Decision Tips on Lack of Distinctive Character
Obtaining registration for ‘unconventional trade marks’, such as colours, shapes, sounds or smells, is notoriously difficult; a common reason for refusal being that such marks lack distinctive character.
To be distinctive and fulfil its essential origin function, a mark must depart significantly from the norms and customs of the relevant sector (C-456/01 P and C457/01 P Henkel v OHIM  E.C.R. I-5089). Filing evidence of acquired distinctiveness through use is helpful in overcoming this hurdle.
A useful reminder of the prevalence of this issue can be seen in a decision of the General Court (GC) dated 11 July 2013, T-208/12 Think Schuhwerk GmbH v OHIM  unpublished. The applicant, an Austrian shoe company by the name of Think Schuhwerk GmbH, applied for a CTM for shoes with laces with red tips (aglets) on the ends of shoelaces in class 25.
The examiner refused registration on the basis that the mark was devoid of distinctive character within the meaning of Article 7(1)(b) of the Community Trade Mark (CTMR); this was upheld by the Board of Appeal (BoA), who considered that use of red tips on the ends of shoelaces did not produce a significantly different impression from the normal design of lace-up shoes and that consumers would perceive the mark as a variant in shoe design, not as an indicator of origin. In an appeal to the GC, the applicant put forward four pleas, arguing violations of Articles 75 and 76 CTMR; misapplication of Article 7(1)(b); and also violation of the principle of equal treatment.
The GC rejected the plea under Article 75, that the applicant had not had an opportunity to comment on the BoA’s reasoning in relation to Article 7(1)(a), because it was irrelevant given that the decision had turned on Article 7(1)(b).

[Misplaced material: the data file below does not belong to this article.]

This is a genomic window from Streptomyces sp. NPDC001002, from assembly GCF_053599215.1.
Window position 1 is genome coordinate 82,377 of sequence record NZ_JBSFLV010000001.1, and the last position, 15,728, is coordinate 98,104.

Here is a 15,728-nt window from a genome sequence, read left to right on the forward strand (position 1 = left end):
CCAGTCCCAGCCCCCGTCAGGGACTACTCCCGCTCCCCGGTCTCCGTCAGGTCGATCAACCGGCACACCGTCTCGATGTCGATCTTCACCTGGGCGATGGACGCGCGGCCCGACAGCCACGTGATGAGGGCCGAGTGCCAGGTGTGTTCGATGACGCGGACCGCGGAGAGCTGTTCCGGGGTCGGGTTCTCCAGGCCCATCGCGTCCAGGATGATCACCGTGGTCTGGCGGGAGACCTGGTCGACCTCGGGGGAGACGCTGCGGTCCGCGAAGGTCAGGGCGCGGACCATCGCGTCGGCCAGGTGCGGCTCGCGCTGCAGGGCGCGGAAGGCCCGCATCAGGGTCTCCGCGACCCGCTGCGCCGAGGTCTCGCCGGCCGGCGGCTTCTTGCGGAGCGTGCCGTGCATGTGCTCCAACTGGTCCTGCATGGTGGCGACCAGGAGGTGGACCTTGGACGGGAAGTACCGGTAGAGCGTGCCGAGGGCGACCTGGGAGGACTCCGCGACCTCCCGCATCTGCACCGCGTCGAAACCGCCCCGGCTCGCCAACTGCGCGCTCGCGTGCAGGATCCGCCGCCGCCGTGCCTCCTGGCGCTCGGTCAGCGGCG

While the applicant acknowledged that shoes and shoelaces exist in various forms and colours in the market, their argument that the BoA had not stated the reasons for its decision was rejected by the GC, who deemed such argument to be more in relation to the substantive issue of whether the sign had distinctive character, not a lack of reasoning.
Further, the GC also rejected the applicant’s argument based on Article 76, finding that when examining distinctiveness, the BoA may base its analysis on facts arising from practical experience generally acquired from the marketing of the product concerned to ascertain that the average consumer would not consider the sign as an indicator of origin, and the BoA does not need to cite specific examples of such practical experience. Notably, the applicant did not provide evidence to prove that the relevant public would consider the red tips as an indicator of origin. The GC also highlighted that originality and novelty were not decisive factors when assessing a mark’s distinctive character.
In response to the applicant’s plea that the BoA had misapplied Article 7(1)(b), the GC reasoned that the case law in relation to this issue and applicable to 3D and figurative marks, that average consumers are not in the habit of making assumptions as to the origin of goods based on the appearance of products unless the sign departs significantly from the norms or customs of the sector, applies in this case for the key reason that the red tips are not independent of the shape of the shoelaces as they ‘merge’ with the appearance of the designated product. The GC rejected the applicant’s assertions that red tips on shoelaces are rare and considered that consumers had an average level of attention in relation to this product. Moreover, the GC rejected the applicant’s argument that there was no public interest in preventing a monopoly over the colour red for tips of shoelaces.
Finally, the GC found there was no violation of the principle of equal treatment.
This decision provides a useful reminder to applicants for non-traditional trade marks, of the importance of filing sufficient evidence of acquired distinctiveness through use, to support the argument that the sign serves as an indication of trade origin to consumers.